I’m Hurt after a Crash: Who will pay these medical bills?
Written by Charles J. Hodge on November 6th 2017.
Being in a car crash that was not your fault can result in a lot of opportunities to claim things “just aren’t fair.” It’s not fair that your car was ruined by someone without insurance to help pay for repairs. It’s not fair that you have to miss work due to injury. It’s not fair that despite being innocent, you have to regularly prove that you did nothing wrong. And it’s not fair that the injuries you received are leading to high medical bills.
Unfortunately, that “not fair” feeling extends quite a bit when you start talking about hospitals. Being in a car accident in South Carolina can quickly result in steep medical bills. Ambulance rides are often $500 or more, and seeing a doctor in the emergency room can quickly total more than $1000, even for a simple visit. And as you watch those bills increase, you’re likely assuming that the at-fault person (the other driver) is going to pay those bills. This is not always true, and the timing is not on your side (yup, not fair).
Pay now, or pay more later.
The cost of your medical care is charged to your name the moment you leave the hospital. Assuming you have medical insurance, your insurance company will be billed as well. (Side note: Make sure your insurance company is billed, and not the other driver’s insurance. You want to cover your own expenses first, and get all proper medical care you need). You’ll also need to pay any co-pays when you check out. (Another side note: Many times health insurance companies have a subrogation interest, or a right to recoup settlement money from you, that you are contractually obligated to address upon settlement of a claim. Skilled attorneys can make all the difference in properly analyzing and negotiating these interests and protecting you from unnecessary charges.)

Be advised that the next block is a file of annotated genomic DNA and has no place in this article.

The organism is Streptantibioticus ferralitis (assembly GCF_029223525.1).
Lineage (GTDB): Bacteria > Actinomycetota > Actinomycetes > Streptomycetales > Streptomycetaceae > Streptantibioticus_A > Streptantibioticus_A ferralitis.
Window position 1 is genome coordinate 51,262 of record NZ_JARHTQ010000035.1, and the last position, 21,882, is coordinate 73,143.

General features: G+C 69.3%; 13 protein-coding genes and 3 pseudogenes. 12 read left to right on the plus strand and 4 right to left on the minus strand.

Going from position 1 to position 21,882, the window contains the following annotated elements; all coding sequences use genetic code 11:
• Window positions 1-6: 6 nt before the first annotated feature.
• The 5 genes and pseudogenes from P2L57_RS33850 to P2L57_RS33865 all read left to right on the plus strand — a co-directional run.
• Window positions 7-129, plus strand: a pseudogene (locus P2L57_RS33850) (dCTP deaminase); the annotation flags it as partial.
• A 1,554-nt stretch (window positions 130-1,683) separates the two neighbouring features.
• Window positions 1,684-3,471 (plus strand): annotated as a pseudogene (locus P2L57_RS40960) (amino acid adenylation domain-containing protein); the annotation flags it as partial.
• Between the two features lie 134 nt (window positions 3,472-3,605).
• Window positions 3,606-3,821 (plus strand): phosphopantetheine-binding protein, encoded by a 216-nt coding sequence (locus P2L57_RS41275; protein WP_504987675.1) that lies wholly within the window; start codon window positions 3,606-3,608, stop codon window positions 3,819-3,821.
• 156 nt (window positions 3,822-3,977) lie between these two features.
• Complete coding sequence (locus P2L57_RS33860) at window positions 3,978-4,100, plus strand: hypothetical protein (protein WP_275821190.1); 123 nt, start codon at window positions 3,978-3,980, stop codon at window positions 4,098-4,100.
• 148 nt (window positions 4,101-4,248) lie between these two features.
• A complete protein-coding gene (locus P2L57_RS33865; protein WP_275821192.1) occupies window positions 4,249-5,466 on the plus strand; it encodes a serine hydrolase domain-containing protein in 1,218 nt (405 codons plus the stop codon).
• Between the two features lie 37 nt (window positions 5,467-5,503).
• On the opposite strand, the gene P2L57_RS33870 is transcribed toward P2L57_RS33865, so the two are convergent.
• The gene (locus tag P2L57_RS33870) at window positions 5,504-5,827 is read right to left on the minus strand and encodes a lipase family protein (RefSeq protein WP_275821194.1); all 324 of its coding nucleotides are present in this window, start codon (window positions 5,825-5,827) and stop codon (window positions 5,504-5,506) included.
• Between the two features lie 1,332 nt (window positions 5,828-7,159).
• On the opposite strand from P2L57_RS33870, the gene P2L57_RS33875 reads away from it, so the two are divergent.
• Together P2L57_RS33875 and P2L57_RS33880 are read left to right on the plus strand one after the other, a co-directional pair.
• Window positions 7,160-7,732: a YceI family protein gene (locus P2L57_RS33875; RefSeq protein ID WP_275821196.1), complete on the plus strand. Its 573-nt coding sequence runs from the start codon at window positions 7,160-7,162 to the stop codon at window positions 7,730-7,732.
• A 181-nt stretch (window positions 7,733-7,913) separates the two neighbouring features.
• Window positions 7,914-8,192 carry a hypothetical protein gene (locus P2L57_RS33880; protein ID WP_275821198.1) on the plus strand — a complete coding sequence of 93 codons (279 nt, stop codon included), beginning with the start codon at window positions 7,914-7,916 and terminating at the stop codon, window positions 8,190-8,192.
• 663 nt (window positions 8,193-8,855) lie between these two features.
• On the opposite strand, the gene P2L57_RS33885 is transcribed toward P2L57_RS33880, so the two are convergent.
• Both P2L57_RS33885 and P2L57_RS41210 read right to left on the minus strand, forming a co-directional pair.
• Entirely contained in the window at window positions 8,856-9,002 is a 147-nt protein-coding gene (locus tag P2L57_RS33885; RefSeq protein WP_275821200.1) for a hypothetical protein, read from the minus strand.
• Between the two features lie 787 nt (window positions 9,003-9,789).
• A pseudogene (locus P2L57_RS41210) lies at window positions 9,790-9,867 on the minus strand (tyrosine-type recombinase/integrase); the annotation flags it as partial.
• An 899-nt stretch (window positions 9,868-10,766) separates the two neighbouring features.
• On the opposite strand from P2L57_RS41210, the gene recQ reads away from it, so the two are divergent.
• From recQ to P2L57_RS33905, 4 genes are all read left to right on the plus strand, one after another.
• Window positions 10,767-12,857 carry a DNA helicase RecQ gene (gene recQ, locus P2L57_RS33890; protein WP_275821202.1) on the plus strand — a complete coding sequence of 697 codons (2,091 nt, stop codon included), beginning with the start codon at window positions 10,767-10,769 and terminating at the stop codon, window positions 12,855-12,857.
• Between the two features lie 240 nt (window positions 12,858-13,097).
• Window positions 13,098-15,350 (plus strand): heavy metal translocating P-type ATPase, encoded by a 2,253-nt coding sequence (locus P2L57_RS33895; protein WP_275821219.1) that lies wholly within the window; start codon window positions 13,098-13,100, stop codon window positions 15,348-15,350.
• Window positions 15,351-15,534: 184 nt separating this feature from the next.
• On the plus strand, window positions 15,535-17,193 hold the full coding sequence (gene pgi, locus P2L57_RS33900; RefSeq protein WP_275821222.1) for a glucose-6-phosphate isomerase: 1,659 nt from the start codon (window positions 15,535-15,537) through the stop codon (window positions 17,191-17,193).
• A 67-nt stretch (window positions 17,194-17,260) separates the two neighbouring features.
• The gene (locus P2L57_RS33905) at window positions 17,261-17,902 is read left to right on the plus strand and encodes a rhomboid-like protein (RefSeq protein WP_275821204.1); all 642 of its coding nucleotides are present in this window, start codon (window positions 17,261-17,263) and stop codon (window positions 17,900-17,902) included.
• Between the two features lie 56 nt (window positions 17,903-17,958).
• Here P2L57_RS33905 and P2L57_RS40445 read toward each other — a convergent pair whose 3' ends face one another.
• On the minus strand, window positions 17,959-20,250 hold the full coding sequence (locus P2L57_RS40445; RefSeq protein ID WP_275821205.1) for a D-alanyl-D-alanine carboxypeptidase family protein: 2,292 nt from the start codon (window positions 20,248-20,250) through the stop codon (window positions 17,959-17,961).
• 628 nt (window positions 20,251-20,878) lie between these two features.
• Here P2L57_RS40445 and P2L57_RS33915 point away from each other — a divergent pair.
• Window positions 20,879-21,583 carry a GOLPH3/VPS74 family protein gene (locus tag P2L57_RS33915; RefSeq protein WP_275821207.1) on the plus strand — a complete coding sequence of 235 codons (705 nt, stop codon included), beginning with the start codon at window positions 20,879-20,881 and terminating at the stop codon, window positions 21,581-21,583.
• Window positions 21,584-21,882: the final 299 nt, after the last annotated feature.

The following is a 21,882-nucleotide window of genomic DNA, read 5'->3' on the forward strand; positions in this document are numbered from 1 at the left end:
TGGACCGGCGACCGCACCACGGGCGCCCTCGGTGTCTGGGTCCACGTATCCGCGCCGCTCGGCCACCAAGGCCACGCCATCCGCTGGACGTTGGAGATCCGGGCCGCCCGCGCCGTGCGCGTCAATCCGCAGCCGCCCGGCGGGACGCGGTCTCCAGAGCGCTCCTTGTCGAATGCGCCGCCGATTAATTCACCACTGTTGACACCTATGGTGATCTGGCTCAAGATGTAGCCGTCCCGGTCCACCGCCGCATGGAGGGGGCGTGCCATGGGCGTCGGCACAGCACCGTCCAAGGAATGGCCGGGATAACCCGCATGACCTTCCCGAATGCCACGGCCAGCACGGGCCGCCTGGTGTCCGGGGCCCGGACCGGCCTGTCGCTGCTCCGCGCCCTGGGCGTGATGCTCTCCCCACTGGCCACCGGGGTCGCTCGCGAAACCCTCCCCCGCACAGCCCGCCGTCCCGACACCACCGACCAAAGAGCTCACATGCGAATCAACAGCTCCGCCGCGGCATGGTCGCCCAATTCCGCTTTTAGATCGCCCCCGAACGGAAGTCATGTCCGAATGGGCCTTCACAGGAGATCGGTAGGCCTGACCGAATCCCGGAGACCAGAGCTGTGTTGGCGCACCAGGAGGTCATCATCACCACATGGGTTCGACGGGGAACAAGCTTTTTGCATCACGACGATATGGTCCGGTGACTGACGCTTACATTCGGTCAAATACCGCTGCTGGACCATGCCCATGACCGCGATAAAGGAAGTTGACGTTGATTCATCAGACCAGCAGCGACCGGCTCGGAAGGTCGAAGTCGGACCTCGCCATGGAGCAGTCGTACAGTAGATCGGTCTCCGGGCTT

The key issue here is timing. Your medical bills will come due very soon after your hospital stay or treatments, but any money you receive in a car accident settlement won’t be available for months (or even years). So if you wait to pay until you’ve been reimbursed by the other driver’s insurance, or buy a court’s decision – then you’ll likely be in debt and in trouble with collection companies.
So when your medical bills start coming in, make every effort pay them, even if that feels unfair. If you have medical insurance, make sure your bills are going to your insurer as well to help cover your charges. Then it’s a matter of time to wait for any settlements to come in to pay you back for those payments.
If you choose to wait for the settlement before making any payments, you may ruin your credit score, get calls from collection companies, and/or set yourself up for fights with insurance companies. So pay your bills on time, and let a capable lawyer work on ensuring you’re paid back in the future.Posted in Motor Vehicle Accidents